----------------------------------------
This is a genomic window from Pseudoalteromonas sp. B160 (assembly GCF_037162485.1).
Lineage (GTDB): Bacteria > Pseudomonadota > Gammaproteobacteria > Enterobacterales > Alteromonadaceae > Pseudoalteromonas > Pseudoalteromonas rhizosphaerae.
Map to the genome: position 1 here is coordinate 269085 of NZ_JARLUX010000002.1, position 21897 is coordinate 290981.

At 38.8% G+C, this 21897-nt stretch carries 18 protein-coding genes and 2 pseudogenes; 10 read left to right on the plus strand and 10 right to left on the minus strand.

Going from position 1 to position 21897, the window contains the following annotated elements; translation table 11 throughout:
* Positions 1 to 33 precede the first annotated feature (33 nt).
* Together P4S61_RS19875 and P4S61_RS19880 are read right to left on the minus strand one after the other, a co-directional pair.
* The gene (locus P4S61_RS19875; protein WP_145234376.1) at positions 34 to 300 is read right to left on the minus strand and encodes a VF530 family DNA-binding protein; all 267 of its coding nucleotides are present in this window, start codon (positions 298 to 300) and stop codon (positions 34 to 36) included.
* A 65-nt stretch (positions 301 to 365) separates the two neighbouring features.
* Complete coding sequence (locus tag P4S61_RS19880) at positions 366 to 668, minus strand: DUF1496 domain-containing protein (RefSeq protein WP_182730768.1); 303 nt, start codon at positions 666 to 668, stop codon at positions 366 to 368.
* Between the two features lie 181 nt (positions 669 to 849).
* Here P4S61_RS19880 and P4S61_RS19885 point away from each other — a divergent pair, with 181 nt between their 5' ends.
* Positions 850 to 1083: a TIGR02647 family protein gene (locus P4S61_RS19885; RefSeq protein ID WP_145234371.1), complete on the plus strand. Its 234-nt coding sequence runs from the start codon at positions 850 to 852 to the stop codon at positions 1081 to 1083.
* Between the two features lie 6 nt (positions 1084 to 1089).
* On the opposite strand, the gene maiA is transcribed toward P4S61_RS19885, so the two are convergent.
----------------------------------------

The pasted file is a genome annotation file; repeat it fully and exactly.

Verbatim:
This is a genomic window from Pseudoalteromonas sp. B160 (assembly GCF_037162485.1).
Lineage (GTDB): Bacteria > Pseudomonadota > Gammaproteobacteria > Enterobacterales > Alteromonadaceae > Pseudoalteromonas > Pseudoalteromonas rhizosphaerae.
Map to the genome: position 1 here is coordinate 269085 of NZ_JARLUX010000002.1, position 21897 is coordinate 290981.

At 38.8% G+C, this 21897-nt stretch carries 18 protein-coding genes and 2 pseudogenes; 10 read left to right on the plus strand and 10 right to left on the minus strand.

Going from position 1 to position 21897, the window contains the following annotated elements; translation table 11 throughout:
* Positions 1 to 33 precede the first annotated feature (33 nt).
* Together P4S61_RS19875 and P4S61_RS19880 are read right to left on the minus strand one after the other, a co-directional pair.
* The gene (locus P4S61_RS19875; protein WP_145234376.1) at positions 34 to 300 is read right to left on the minus strand and encodes a VF530 family DNA-binding protein; all 267 of its coding nucleotides are present in this window, start codon (positions 298 to 300) and stop codon (positions 34 to 36) included.
* A 65-nt stretch (positions 301 to 365) separates the two neighbouring features.
* Complete coding sequence (locus tag P4S61_RS19880) at positions 366 to 668, minus strand: DUF1496 domain-containing protein (RefSeq protein WP_182730768.1); 303 nt, start codon at positions 666 to 668, stop codon at positions 366 to 368.
* Between the two features lie 181 nt (positions 669 to 849).
* Here P4S61_RS19880 and P4S61_RS19885 point away from each other — a divergent pair, with 181 nt between their 5' ends.
* Positions 850 to 1083: a TIGR02647 family protein gene (locus P4S61_RS19885; RefSeq protein ID WP_145234371.1), complete on the plus strand. Its 234-nt coding sequence runs from the start codon at positions 850 to 852 to the stop codon at positions 1081 to 1083.
* Between the two features lie 6 nt (positions 1084 to 1089).
* On the opposite strand, the gene maiA is transcribed toward P4S61_RS19885, so the two are convergent.